Austrian hostage victim Natascha Kampusch has said the four victims of the Amstetten captive case need "a lot of silence" to recover from their ordeal.
Speaking on BBC2's Newsnight programme last night, Ms Kampusch explained she slowly realised the "parallels to my own fate" as news of the Amstetten case came to light.
This week has seen Austrian 73-year-old Josef Fritzl admit he kept captive three of the children he fathered with his daughter Elisabeth, now 42, for 24 years.
Ms Kampusch was held captive in a hidden room under a basement for eight years after being abducted by Wolfgang Priklopil on her way to school.
"They need a lot of silence. And time heals all wounds," she said of the Amstetten victims.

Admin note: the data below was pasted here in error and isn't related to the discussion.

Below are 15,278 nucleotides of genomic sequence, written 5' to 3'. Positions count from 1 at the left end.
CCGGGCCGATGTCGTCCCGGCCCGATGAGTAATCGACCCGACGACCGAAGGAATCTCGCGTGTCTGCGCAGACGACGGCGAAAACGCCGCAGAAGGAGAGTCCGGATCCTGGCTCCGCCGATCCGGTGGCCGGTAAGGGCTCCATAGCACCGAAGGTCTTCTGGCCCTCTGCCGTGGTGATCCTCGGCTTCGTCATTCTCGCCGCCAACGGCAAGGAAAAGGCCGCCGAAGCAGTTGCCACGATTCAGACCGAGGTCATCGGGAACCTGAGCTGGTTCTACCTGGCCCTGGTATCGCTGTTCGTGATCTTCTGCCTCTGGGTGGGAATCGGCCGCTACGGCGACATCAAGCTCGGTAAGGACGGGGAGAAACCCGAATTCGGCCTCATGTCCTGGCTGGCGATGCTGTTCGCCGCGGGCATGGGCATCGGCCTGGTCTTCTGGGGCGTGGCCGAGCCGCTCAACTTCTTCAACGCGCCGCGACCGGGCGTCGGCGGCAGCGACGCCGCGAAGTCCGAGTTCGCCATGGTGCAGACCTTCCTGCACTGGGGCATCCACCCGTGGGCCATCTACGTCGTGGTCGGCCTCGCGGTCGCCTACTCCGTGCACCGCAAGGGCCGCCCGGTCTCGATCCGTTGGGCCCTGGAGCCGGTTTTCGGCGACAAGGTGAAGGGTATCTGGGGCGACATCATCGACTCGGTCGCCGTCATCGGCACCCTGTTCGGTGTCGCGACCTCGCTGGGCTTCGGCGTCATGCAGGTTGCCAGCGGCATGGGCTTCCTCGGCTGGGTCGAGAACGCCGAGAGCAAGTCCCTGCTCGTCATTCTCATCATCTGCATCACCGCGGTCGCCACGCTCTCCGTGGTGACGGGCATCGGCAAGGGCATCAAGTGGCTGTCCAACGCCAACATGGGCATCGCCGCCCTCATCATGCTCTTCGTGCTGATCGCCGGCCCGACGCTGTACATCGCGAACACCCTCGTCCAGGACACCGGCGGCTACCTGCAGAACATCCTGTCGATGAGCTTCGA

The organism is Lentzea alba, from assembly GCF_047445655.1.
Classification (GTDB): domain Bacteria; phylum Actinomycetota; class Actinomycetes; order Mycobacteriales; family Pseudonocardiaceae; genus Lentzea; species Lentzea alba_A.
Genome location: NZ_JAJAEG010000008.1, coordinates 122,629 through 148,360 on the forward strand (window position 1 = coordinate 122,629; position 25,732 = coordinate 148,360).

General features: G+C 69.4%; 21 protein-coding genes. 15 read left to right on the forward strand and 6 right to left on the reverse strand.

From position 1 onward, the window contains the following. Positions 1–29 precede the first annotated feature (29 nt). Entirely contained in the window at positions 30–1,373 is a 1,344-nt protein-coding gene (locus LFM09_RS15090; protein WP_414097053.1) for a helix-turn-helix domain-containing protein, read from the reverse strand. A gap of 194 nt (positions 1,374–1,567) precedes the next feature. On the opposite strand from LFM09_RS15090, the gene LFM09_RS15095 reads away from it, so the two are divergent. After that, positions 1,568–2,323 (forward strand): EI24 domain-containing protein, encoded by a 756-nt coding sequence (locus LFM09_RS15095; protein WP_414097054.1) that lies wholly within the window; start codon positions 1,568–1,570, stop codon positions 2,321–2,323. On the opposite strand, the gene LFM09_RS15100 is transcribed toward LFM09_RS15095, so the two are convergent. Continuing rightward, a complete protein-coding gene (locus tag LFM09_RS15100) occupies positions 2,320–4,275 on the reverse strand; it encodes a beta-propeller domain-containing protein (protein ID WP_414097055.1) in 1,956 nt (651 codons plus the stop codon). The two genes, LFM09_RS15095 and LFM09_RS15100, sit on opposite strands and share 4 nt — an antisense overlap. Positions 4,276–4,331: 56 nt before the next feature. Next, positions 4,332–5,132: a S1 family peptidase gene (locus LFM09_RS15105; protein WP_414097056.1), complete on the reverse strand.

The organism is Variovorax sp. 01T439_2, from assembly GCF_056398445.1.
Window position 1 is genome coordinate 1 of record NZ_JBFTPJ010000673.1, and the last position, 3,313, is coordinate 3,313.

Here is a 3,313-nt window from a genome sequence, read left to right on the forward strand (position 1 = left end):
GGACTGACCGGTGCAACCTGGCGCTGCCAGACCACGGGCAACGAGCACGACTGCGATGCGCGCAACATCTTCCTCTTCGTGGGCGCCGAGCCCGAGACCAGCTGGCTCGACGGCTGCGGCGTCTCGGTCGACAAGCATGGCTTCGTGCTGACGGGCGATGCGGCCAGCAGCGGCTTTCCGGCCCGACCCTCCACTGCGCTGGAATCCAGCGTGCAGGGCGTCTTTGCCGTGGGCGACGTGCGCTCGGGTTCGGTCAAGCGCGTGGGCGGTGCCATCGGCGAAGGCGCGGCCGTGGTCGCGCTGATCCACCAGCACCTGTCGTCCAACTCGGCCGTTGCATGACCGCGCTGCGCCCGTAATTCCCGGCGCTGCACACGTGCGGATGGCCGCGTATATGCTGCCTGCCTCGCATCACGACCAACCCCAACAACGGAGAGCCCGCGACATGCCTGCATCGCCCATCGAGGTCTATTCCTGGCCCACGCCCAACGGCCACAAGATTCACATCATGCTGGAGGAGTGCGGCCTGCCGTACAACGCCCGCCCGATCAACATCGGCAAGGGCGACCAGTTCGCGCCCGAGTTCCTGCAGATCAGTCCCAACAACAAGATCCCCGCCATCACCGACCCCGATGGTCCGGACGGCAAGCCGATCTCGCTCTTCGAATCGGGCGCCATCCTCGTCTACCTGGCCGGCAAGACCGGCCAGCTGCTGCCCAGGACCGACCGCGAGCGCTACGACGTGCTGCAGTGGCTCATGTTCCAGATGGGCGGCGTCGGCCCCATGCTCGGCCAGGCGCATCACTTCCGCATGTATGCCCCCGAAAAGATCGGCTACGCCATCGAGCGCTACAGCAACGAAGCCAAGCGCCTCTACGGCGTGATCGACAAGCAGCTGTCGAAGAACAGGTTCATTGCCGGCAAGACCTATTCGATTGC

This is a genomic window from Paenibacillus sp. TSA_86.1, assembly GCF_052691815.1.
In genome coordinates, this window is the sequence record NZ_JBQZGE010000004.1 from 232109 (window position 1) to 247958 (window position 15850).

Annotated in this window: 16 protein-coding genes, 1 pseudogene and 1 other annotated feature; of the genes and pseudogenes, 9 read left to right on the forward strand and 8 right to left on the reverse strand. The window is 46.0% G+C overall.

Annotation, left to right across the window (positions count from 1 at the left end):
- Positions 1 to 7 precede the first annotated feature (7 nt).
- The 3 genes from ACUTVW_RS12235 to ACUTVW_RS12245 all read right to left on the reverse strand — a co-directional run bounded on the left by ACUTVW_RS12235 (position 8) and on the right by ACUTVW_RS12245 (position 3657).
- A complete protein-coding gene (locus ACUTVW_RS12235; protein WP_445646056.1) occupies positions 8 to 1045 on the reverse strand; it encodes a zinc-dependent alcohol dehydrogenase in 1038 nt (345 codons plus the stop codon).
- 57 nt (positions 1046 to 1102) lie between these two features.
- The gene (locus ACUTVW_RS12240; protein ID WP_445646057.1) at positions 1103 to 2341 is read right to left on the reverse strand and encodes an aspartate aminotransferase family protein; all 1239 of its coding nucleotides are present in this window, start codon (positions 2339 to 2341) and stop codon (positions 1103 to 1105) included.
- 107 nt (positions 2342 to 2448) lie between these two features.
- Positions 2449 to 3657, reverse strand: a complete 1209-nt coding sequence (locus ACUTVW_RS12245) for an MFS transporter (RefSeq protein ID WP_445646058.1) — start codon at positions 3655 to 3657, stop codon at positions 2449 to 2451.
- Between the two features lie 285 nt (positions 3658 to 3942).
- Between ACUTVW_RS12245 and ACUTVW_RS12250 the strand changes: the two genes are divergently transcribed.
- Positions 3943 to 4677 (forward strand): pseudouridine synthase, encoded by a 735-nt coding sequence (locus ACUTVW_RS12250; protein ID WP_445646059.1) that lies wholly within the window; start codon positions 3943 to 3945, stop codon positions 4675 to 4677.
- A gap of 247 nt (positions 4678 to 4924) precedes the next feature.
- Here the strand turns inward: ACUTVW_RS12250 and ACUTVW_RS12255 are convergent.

"I wish the family the best of luck and hope they will pull through. And I think at least the youngest ones will succeed."
The case has reminded Austrians of Ms Kampusch's, which emerged when she escaped in August 2006, but she believes such cases exist "everywhere, not just in Austria".
She suggested the legacy of Nazism, with its suppression of women and authoritarian education, may be partly responsible.
"Of course one can change that. And one would have to start with the education of the youngest of us," Ms Kampusch finished.
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